Understanding what files are and choosing a Delphi file type - part 1

What is a File?  How are they stored? What format is best for my project? - The first part of a series by Philip Rayment

File, n, 1. A metal tool with numerous small cutting ridges or teeth on its surface, for smoothing or cutting metal and other substances. 2. A cabinet in which papers, etc., are arranged or classified for convenient reference. 3. Computers, a portion of a memory storage device allocated to a set of data.

If you want explanations of the first two definitions, sorry you will have to look elsewhere. This article discusses the third definition, although of course a computer file is analogous to the cabinet of the second definition.

This article discusses what a file is by looking at the origins of files; at least in so far as they have been implemented on PCs.

Outline of this article:

  • Disk format of a file
  • File contents, part I
  • Language conventions and ASCII
  • Language conventions and machine code
  • File contents, part II
  • Delphi and files
  • Which file types should you use?
Disk format of a file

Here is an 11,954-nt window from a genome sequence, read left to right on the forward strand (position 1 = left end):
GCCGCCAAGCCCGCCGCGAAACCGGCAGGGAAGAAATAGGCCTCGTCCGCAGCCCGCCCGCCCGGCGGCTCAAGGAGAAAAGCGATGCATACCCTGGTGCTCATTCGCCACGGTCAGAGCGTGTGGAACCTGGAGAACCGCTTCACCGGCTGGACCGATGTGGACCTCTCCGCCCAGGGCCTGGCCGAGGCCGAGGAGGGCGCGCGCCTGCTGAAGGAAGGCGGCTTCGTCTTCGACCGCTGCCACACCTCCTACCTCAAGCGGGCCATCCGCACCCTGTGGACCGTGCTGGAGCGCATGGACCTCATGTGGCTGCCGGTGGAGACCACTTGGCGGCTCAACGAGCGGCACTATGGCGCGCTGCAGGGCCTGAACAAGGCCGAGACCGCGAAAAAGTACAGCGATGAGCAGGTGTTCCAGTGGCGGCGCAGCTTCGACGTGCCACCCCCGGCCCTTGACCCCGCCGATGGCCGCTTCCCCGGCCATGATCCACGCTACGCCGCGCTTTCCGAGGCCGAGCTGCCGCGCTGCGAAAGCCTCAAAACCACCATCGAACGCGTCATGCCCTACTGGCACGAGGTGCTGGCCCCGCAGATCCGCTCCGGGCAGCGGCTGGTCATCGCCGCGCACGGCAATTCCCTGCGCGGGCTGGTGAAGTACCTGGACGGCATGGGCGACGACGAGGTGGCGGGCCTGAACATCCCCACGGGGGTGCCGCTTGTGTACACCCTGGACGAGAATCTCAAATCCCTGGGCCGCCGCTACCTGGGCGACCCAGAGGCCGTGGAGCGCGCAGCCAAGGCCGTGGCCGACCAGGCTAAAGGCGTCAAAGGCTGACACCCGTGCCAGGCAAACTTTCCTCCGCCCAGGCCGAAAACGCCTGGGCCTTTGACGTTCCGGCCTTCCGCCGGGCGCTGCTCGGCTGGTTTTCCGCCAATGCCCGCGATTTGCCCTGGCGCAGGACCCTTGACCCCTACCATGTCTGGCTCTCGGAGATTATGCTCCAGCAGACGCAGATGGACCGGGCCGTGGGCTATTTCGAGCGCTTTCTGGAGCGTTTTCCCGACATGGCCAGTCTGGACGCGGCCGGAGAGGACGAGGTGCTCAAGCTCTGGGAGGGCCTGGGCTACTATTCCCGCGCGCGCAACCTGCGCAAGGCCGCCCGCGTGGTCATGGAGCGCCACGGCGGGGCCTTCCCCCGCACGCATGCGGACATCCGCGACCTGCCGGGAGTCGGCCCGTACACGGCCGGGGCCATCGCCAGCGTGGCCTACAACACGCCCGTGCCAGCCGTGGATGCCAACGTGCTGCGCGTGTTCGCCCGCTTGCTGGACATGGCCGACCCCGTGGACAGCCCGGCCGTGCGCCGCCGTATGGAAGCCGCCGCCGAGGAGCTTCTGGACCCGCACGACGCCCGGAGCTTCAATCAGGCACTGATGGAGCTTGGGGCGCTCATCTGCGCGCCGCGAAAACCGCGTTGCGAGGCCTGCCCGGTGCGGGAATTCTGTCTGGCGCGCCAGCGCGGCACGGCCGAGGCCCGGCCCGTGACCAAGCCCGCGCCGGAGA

A file is a portion of a disk (or equivalent device) allocated to a set of data and referred to by a file name. With FAT file systems, disk space is allocated in blocks of (for example) 256, 1024, or 4096 bytes, depending on the capacity of the disk. A disk with 512-byte blocks will therefore allocate 512 bytes of storage for any file up to that size. If you create a file that only requires 6 bytes, 512 bytes will be allocated. If you create a file 513 bytes long, 1024 bytes (two blocks) will be allocated. So how does the operating system know the actual size of the file? Each disk keeps a directory of files. The entries for each file include the name of the file, the date and time the file was last written to, and the size of the file. It is an enhanced version of this directory that Windows Explorer presents in the 'Files' pane. This system has been around since the very first version of MSDOS, and in fact was based on an even earlier operating system, known as CP/M.

File contents, part I

So what goes into a file? Anything, actually. Files are sequences of bytes. A byte is of course 8 bits where each bit can, by definition, have one of two values, which can be represented as on and off, zero and one, or any other representation desired. Normally bits are represented by the numeric digits 0 and 1, and eight identical bits therefore can be represented as 00000000 or 11111111.